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Journal of Nanomaterials
Volume 2009 (2009), Article ID 281721, 2 pages
Emerging Multifunctional Nanostructures
1Advanced Materials Laboratory, Sandia National Laboratories, Albuquerque, NM 87106, USA
2Chemical and Biomolecular Engineering Department, University of California - Los Angeles (UCLA), CA 90095, USA
3Materials Science & Engineering Department, Rensselaer Polytechnic Institute, NY 12180, USA
4New Materials Department, Centre for Electrochemical Technologies (CIDETEC), E20009 Donostia-San Sebastián, Spain
Received 12 February 2009; Accepted 12 February 2009
Copyright © 2009 Hongyou Fan et al. This is an open access article distributed under the Creative Commons Attribution License, which permits unrestricted use, distribution, and reproduction in any medium, provided the original work is properly cited.
The interest in emerging nanostructures is growing exponentially since they are promising building blocks for advanced multifunctional nanocomposites. In recent years, an evolution from the controlled synthesis of individual monodisperse nanoparticles to the tailored preparation of hybrid spherical and also unsymmetrical multiparticle nanostructures is clearly observed. As a matter of fact, the field of nanostructures built around a nanospecies such as inside, outside, and next to a nanoparticle is becoming a new evolving area of research and development with potential applications in improved drug delivery systems, innovative magnetic devices, biosensors, and highly efficient catalysts, among several others.
Emerging nanostructures with improved magnetic, conducting and “smart” characteristics are currently based on the design, synthesis, characterization and modeling of multifunctional nanoobject-based materials. In fact, core-shell nanoparticles and other related complex nanoarchitectures covering a broad spectrum of materials (from metal and metal oxide to fused carbon, synthetic polymer, and biopolymer structures) to nanostructure morphologies (spherical, cylindrical, star-like, etc.) are becoming the main building blocks for next generation of drug delivery systems, advanced sensors and biosensors, or improved nanocomposites. The five papers presented in this special issue examine the preparation and characterization of emerging multifunctional materials, covering from hybrid asymmetic structures to engineering nanocomposites.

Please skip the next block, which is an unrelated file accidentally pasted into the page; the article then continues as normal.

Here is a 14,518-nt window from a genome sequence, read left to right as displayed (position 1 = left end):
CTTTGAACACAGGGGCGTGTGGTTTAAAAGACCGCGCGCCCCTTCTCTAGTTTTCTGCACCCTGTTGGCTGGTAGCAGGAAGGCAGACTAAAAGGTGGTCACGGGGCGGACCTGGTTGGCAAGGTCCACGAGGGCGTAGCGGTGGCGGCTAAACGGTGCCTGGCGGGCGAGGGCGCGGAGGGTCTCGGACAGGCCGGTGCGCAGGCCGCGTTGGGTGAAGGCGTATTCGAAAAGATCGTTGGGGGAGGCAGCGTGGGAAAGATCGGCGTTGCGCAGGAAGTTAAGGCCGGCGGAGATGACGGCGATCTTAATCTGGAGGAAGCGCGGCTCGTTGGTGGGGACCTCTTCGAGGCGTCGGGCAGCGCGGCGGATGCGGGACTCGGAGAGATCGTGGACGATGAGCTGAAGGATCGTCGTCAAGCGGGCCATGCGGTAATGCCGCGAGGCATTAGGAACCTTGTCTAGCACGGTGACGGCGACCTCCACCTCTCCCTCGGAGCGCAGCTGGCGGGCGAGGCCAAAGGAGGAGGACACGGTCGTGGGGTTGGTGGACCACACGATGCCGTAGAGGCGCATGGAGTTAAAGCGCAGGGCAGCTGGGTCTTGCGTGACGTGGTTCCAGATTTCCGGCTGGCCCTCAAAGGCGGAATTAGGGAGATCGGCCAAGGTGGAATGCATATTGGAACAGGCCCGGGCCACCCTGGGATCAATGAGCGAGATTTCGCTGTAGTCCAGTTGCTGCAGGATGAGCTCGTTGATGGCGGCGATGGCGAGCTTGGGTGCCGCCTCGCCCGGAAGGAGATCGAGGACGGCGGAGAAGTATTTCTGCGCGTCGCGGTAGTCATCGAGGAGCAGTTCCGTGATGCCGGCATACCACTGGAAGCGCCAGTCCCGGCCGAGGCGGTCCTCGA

In the first paper, the synthesis of nanometer-scale snowman-like asymmetric silica/polystyrene heterostructure with anisotropic functionality offering two-sided biological accessibility is reported. The morphology of the resulting asymmetric composite nanoparticles is illustrated by TEM images. The interfacial behavior and amphiphilic characteristics of the hybrid nanoparticles as well as their functionalization with two different fluorescent molecules are demonstrated. This multifunctional materials will find important applications in biosensors, cell sorting, and fabrication of smart displays.
In the second paper, magnetic nanosized core-shell Fe3O4/MnO2 composite particles are synthesized by homogeneous precipitation with an MnO2 coating thickness of ca. 3 nm as demonstrated by TEM measurements. The hybrid nanoparticles exhibit super paramagnetic properties, and have better dispersivity than the starting materials and better ability of chemical adsorption. The potential use in dyestuff treatment is illustrated by methyl orange decoloration assays.
In the third paper, the confined arc plasma method is employed for the production of silver nanopowders with ultrafine and uniform particle size, high purity, well-dispersed and quasispherical shape. The particle size, lattice parameter, microstructure, morphology, specific surface area, and pore parameters of the silver nanoparticles have been determined by a combination of techniques. This paper open the way to the synthesis of other emerging nanopowders by a convenient, inexpensive, and suitable method for mass production such as the confined arc plasma technique.
In the fourth paper, a simple method to fabricate a chemiresistor-type sensor based on dodecylamine-caped Au nanoparticles (average size 4–6 nm) cross-linked with a phenylene ethynylene oligomer in a silica matrix is reported. This sensor minimizes the swelling transduction mechanism while optimizing the change in dielectric response. In fact, sensors prepared with this methodology show enhanced chemoselectivity for phosphonates which are useful surrogates for chemical weapons.
In the final paper, engineering nanocomposites of polyamide 66 and Brazilian clay are investigated prepared via direct melt intercalation. XRD and TEM techniques are employed to investigate the interlayer spacing and the exfoliation degree in the nanocomposites, respectively. These nanostructured materials exhibit both interesting heat deflection temperatures and good thermal stability, both properties being interesting for industrial aplications.
José A. Pomposo